However, when it comes to virtual training, learners can easily lose attention if the sessions are long and not engaging enough. And, as I mentioned earlier, the easy access to information from the Internet and social media makes it much more appealing than lengthy VILT sessions.

What can you do to prevent this from happening?

Bite-sized learning

Instead of cramming everything in one session, try to make your virtual training sessions short – no more than 20-30 minutes each. Shorter sessions are easy on the brain, cognitively speaking, and have more chances of being retained in the long-term memory. This approach is akin to the microlearning strategy that many L&D professionals swear by to keep online learners involved and engaged.

 Spaced learning

Implement spaced learning that alternates between focused learning periods and breaks, for longer periods of time. Research indicates that repeating the learning over multiple learning sessions helps establish the long-term memory of the information.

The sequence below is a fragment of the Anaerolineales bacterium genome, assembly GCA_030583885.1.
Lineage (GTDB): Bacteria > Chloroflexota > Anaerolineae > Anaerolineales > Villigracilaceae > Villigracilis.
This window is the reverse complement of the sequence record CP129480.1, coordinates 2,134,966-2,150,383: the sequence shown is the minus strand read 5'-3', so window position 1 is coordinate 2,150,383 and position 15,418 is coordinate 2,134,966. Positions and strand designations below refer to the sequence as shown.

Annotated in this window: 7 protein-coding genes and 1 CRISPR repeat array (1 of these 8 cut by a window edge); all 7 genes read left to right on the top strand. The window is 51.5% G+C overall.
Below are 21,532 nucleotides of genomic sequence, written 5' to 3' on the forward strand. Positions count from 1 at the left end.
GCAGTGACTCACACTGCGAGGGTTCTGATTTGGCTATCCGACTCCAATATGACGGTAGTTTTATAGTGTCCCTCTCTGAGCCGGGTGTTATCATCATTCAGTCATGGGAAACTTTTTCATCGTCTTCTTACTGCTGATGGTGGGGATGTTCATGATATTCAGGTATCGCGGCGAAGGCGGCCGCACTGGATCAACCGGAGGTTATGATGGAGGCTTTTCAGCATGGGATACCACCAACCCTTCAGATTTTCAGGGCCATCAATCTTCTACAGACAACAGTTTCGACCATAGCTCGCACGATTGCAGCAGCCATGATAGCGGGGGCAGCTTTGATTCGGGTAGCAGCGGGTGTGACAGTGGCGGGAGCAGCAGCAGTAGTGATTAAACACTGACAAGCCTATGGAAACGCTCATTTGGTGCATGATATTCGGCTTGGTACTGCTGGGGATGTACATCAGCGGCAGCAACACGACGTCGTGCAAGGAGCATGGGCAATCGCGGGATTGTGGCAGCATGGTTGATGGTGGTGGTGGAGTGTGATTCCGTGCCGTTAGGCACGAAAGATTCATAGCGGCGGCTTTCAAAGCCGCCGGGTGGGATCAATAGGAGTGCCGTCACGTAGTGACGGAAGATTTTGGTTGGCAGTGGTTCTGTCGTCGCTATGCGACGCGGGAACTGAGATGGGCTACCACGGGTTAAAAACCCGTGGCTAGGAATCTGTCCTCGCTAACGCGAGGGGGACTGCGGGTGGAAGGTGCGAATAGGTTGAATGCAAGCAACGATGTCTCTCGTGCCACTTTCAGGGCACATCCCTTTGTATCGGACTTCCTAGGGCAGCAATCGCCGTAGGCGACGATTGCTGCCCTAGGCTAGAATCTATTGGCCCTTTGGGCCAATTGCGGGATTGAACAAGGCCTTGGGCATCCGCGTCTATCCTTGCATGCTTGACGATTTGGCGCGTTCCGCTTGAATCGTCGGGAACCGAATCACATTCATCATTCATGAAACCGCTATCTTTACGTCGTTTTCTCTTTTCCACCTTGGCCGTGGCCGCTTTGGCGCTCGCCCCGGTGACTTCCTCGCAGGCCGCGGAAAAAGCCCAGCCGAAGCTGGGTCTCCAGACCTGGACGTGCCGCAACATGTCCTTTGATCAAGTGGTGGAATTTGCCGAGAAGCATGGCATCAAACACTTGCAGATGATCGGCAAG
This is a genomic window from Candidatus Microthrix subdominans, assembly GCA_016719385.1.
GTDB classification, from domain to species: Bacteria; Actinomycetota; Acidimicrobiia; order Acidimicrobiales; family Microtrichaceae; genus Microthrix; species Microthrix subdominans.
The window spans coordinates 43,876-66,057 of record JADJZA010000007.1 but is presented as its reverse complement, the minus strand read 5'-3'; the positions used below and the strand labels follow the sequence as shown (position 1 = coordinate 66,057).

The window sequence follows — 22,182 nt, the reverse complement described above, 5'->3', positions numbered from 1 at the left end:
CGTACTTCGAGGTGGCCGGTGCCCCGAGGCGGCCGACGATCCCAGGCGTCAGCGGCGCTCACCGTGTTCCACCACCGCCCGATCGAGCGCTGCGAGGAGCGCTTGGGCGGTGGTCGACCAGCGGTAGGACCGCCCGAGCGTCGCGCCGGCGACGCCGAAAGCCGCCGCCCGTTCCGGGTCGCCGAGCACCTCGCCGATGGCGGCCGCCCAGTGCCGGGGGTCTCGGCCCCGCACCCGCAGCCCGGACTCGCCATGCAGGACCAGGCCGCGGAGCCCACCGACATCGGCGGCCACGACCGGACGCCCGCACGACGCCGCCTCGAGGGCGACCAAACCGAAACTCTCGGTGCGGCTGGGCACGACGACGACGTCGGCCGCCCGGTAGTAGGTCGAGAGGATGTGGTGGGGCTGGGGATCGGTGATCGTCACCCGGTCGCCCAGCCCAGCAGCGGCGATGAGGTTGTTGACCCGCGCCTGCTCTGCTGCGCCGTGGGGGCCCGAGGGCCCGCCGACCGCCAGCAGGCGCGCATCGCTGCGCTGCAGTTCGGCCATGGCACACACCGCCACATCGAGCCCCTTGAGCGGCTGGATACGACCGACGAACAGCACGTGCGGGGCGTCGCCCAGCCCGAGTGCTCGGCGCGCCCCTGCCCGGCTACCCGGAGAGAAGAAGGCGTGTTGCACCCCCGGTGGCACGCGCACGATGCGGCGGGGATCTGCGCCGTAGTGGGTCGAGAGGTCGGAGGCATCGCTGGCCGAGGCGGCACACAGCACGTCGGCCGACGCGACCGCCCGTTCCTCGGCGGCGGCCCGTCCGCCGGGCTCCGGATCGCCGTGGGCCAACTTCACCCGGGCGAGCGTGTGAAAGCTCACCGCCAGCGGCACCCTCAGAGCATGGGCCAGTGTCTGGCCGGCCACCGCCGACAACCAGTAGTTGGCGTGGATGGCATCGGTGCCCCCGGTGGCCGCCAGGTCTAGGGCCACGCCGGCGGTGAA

An Example of Spaced Learning

Have three intensive virtual instruction sessions which are separated by 5-minute periods of distractor activities not connected to the learning outcome.

Session OneIncludes VILT presentations supported by PPTs, videos, infographics, or case studies.

Break, distractor activities

Session TwoTargets knowledge recall by way of simple assessments such as gamified quizzes.

Break, distractor activities

Session ThreeInvolves learners applying what they learned about a particular problem or task.